Alcohol is actually a depressant.

That means it inhibits the function of your central nervous system.

If you’ve forgotten your high school biology, the Central Nervous System (CNS) is made up of your brain and spinal cord.  It controls most functions of the body (movement) and mind (thoughts).

Alcohol meddles with the finely tuned chemicals in your body and brain and with regular use can reduce your levels of serotonin – the chemical that helps you regulate mood. It also affects your dopamine levels - which play a major role in the motivational component of reward-motivated behaviour.

This is why most mood stabilising and anti-depressant medication recommend one avoids alcohol.

While a drink can leave us feeling happy and “buzzed” for a short period of time, using alcohol to self-medicate when we feel down or anxious can actually result in our negative feelings becoming worse. Over the longer term that can lead to prolonged periods of low mood or depression.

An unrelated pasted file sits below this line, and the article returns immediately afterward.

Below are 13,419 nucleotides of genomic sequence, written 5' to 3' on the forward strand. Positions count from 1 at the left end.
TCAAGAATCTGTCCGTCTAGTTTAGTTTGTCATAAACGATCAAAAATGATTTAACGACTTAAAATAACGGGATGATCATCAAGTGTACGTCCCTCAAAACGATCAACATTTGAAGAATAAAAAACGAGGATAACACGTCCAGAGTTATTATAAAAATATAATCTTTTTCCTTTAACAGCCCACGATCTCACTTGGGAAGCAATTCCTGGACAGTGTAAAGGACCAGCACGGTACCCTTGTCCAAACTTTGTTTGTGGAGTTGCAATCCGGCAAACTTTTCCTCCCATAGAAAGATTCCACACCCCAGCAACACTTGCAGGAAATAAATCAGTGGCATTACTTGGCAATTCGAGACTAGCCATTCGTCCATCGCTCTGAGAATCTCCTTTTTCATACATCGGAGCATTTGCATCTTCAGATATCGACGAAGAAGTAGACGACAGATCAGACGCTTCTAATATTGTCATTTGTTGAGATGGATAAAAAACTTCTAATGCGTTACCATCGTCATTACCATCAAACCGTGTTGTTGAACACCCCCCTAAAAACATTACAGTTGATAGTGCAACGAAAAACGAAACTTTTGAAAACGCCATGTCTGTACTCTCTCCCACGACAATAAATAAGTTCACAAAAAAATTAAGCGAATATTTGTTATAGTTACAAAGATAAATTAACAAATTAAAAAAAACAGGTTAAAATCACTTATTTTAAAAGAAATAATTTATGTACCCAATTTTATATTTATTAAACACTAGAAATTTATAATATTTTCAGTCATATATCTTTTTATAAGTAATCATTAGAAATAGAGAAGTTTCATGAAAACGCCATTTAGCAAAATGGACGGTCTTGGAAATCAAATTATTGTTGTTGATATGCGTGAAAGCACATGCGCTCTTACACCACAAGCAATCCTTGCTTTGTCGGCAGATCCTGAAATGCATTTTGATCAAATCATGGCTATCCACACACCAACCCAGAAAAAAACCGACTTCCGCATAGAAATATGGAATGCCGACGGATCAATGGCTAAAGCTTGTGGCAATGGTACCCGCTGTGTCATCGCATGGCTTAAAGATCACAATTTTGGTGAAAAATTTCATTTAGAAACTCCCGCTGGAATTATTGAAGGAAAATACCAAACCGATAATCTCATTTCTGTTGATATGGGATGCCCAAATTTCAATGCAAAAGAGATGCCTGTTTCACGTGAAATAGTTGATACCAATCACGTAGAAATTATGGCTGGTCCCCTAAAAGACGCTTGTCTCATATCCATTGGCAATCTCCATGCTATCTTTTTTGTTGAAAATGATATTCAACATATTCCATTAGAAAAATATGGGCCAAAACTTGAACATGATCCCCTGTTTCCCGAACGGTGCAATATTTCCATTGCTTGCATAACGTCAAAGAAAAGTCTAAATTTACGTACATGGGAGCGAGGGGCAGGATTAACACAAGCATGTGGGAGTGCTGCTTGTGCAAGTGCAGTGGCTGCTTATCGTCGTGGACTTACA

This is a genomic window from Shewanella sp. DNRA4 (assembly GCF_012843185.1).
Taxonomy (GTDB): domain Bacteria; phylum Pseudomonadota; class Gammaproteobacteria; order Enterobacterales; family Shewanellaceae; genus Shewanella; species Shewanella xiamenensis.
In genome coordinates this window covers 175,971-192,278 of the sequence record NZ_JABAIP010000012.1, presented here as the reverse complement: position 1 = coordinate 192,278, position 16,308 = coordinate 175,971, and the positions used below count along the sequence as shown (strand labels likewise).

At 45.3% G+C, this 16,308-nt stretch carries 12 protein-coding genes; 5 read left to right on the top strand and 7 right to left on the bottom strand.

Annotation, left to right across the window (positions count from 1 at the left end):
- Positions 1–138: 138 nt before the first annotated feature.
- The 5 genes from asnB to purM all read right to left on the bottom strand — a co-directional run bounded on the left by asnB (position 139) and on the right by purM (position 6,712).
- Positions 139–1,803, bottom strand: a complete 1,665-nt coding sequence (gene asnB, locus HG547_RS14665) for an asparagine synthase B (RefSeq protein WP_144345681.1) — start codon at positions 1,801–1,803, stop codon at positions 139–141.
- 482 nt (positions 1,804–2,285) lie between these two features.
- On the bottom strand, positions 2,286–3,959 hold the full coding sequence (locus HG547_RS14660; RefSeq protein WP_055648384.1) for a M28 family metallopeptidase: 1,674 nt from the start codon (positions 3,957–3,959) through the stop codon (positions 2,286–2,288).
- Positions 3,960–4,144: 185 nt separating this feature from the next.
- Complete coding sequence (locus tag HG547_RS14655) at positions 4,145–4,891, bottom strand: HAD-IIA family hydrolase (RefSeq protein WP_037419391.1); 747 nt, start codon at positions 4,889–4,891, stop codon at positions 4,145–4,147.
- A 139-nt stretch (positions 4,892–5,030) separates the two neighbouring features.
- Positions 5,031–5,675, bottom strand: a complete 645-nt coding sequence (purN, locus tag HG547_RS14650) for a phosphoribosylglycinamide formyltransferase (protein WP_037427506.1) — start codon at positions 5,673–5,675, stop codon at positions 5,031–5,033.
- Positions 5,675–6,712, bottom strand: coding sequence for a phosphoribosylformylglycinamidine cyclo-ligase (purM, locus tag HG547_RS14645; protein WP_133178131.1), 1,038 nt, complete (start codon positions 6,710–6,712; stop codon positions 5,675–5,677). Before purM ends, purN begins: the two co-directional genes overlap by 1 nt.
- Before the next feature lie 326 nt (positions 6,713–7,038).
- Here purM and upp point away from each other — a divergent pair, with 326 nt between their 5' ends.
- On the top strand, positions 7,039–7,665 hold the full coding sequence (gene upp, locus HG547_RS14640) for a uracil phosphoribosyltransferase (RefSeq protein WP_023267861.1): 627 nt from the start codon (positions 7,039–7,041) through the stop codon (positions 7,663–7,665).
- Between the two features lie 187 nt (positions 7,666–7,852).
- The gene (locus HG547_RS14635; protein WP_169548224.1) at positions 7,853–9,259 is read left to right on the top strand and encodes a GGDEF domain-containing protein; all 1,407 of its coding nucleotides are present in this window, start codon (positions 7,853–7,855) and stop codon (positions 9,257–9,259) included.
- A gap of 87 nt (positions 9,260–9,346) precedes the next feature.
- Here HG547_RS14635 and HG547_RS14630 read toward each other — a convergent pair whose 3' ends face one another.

Chicken or egg? Does alcohol cause depression or is it vice versa?

The relationship between alcohol and depression is complex, so the answer is both. For some people alcohol misuse can trigger depression and for others they may use alcohol to deal with symptoms of depression.

The key thing to remember is that a reduction in alcohol consumption can help stabilise mood and reduce the symptoms of depression. It also makes it easier for a health professional to determine the root of the problem and recommend the right type of treatment.

You can find out more information on alcohol and mental health at the Rethink Mental Illness website.


Depression and heavy drinking have a mutually reinforcing relationship – meaning that either condition increases a person’s chances of experiencing the other.
— Adams, S. (2015). Depression in patients with alcohol use disorders.

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